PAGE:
• profile image

      Annamadagan 6 years ago

      Cool lens:p

    • beckwong profile image

      beckwong 6 years ago

      great lens:)

    • profile image

      fulltimehockeymom 6 years ago

      Just setup a hydroponic system myself and I have to say I am loving it. Followed some hydroponic system instructions and started growing my own herbs from a small unit in my kitchen. Nothing like using fresh ingredients to give your dinner a yummy kick.

    • profile image

      anonymous 5 years ago

      Did you know that you can bless water - since 1999 Dr. Masaru Emoto has published several volumes of a work on how words and music influence water - etitled "Messages from Water", it contains photographs of water crystals next to essays and "words of intent".

    • franstan lm profile image

      franstan lm 5 years ago

      Great ideas

    • profile image

      anonymous 5 years ago

      I have enjoyed your lens on exercising.

    • profile image

      budgetwater 5 years ago

      Hydroponics! Very cool!

    • profile image

      hydroponickit 5 years ago

      I have been using hydroponics for 30 years to grow my own food indoors.

    • profile image

      AllyVuitton 5 years ago

      I'd never heard of this, so thanks for the eye-opener. It's a pretty neat idea, and hopefully gets rid of all the mold! I'll definitely try it.

    • profile image

      carredsal 5 years ago

      Very interesting...I had no idea you could use this method for house plants...

    • Michelle77 LM profile image

      Michelle77 LM 5 years ago

      This is very interesting but doesn't it take more work to change the water in these kind of plants than to just water them? I tend to forget to change the water until it starts to get slimy and stinky :( OOPS!

    • checkyourvibe profile image

      Cathy Slaght 5 years ago from St. Petersburg, Fl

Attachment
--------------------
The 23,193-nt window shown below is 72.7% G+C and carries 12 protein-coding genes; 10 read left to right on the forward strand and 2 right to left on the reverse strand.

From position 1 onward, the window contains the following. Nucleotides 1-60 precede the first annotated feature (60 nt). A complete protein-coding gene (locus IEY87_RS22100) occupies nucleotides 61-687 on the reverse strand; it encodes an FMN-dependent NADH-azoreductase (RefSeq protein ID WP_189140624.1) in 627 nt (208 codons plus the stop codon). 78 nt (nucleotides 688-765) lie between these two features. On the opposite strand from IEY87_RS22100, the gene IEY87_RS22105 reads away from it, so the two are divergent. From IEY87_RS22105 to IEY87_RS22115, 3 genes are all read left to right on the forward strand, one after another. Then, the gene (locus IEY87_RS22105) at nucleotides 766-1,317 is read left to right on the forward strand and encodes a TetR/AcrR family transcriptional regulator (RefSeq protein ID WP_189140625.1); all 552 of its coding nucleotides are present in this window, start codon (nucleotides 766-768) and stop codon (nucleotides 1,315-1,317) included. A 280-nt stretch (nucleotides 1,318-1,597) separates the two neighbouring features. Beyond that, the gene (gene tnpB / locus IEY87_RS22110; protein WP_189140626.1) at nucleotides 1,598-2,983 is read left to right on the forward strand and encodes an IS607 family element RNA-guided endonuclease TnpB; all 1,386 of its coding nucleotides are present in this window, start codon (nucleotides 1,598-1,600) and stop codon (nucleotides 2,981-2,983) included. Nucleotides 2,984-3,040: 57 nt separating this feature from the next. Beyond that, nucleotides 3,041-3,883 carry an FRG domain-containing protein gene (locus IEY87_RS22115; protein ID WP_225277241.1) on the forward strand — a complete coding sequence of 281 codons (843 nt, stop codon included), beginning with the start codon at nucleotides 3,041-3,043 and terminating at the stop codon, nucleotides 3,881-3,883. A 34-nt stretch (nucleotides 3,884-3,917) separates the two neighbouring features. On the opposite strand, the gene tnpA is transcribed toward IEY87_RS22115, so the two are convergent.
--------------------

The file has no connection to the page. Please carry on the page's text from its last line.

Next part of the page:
valuable information!

    • rangiiria profile image

      rangiiria 5 years ago

      I have just started gowing vegs hydroponically - so far its good ;)

    • profile image

      homerepellent 5 years ago

      A complete guide from transplanting, to starting out from scratch, to maintenance. A thoroughly great lens to begin your journey on hydro-plantation. Thank you for the information.

      Cheers,

      Homerepellent

    • profile image

      baumchen 5 years ago

      Its really important that the pebbles are not too big, is what I have found out. Only mature plants can deal with big pebbles (>10 mm).

    • profile image

      anonymous 5 years ago

      Nice lens! Keep up the great work!

      One squid thumbs up vote left for this lens!

    • profile image

      anonymous 5 years ago

      That is really great. i'm glad to have opened your lens. it opened my mind to try it. i once gathered stalks/stems of a vegetable in a water filled container for ground planting but after several days, it rooted and started to grow leaves, i was fascinated and just kept watering it, the plant grew nice until i went on a vacation and the plant dried out because of no water. now i have the techniques on how to make it right. thanks a lot.

    • Steph Tietjen profile image

      Stephanie Tietjen 5 years ago from Albuquerque, New Mexico

      I gave a friend of mine some Philodendron cuttings about 7 years ago and she still has them in water.

    • desa999 lm profile image

      desa999 lm 5 years ago

      Very informative lens well done!

    • profile image

      crstnblue 5 years ago

      Very nice and informative lens. Thanks for sharing!

    • profile image

      mujahidshaikh 5 years ago

      Nice Lens and great info instead of using soil using water is also help us to take precaution of pollution Cheers!! Hydroponic Equipment

    • imagelist lm profile image

      imagelist lm 4 years ago

      Great info thanks...

    • BubblesRFun profile image

      BubblesRFun 4 years ago

      I never realized you could grow a plant like that. That for the great info. I might even try it:)

    • profile image

      laurenrich 4 years ago

      This is great information. I will use many of these ideas. Thanks for sharing.

    • GardenIdeasHub LM profile image

      GardenIdeasHub LM 4 years ago

      Thanks for the information about growing house plants in water and will be back to read more.

    • profile image

      monicahernandez 4 years ago

      This is very interesting.

    • profile image

      GreenGo 2 years ago